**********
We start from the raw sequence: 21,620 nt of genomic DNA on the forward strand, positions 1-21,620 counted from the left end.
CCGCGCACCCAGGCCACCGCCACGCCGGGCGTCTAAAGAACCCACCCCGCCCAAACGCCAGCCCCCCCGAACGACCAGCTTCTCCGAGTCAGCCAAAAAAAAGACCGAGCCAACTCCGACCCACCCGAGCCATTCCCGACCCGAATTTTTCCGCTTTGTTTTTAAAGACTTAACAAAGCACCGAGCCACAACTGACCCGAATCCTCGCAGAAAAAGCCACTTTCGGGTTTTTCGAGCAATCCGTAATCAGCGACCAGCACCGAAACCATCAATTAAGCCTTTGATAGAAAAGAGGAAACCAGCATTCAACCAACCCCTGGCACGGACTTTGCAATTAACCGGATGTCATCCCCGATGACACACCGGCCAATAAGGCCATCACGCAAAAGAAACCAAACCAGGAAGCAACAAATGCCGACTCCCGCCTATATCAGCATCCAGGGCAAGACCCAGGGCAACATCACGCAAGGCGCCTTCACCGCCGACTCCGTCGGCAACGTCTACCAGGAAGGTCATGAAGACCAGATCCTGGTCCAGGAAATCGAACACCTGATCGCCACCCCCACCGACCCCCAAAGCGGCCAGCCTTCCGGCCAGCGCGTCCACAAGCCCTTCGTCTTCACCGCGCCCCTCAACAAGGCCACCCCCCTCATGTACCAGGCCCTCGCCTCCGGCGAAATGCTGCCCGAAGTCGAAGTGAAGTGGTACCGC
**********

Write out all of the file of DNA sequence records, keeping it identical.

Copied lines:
We start from the raw sequence: 21,620 nt of genomic DNA on the forward strand, positions 1-21,620 counted from the left end.
CCGCGCACCCAGGCCACCGCCACGCCGGGCGTCTAAAGAACCCACCCCGCCCAAACGCCAGCCCCCCCGAACGACCAGCTTCTCCGAGTCAGCCAAAAAAAAGACCGAGCCAACTCCGACCCACCCGAGCCATTCCCGACCCGAATTTTTCCGCTTTGTTTTTAAAGACTTAACAAAGCACCGAGCCACAACTGACCCGAATCCTCGCAGAAAAAGCCACTTTCGGGTTTTTCGAGCAATCCGTAATCAGCGACCAGCACCGAAACCATCAATTAAGCCTTTGATAGAAAAGAGGAAACCAGCATTCAACCAACCCCTGGCACGGACTTTGCAATTAACCGGATGTCATCCCCGATGACACACCGGCCAATAAGGCCATCACGCAAAAGAAACCAAACCAGGAAGCAACAAATGCCGACTCCCGCCTATATCAGCATCCAGGGCAAGACCCAGGGCAACATCACGCAAGGCGCCTTCACCGCCGACTCCGTCGGCAACGTCTACCAGGAAGGTCATGAAGACCAGATCCTGGTCCAGGAAATCGAACACCTGATCGCCACCCCCACCGACCCCCAAAGCGGCCAGCCTTCCGGCCAGCGCGTCCACAAGCCCTTCGTCTTCACCGCGCCCCTCAACAAGGCCACCCCCCTCATGTACCAGGCCCTCGCCTCCGGCGAAATGCTGCCCGAAGTCGAAGTGAAGTGGTACCGC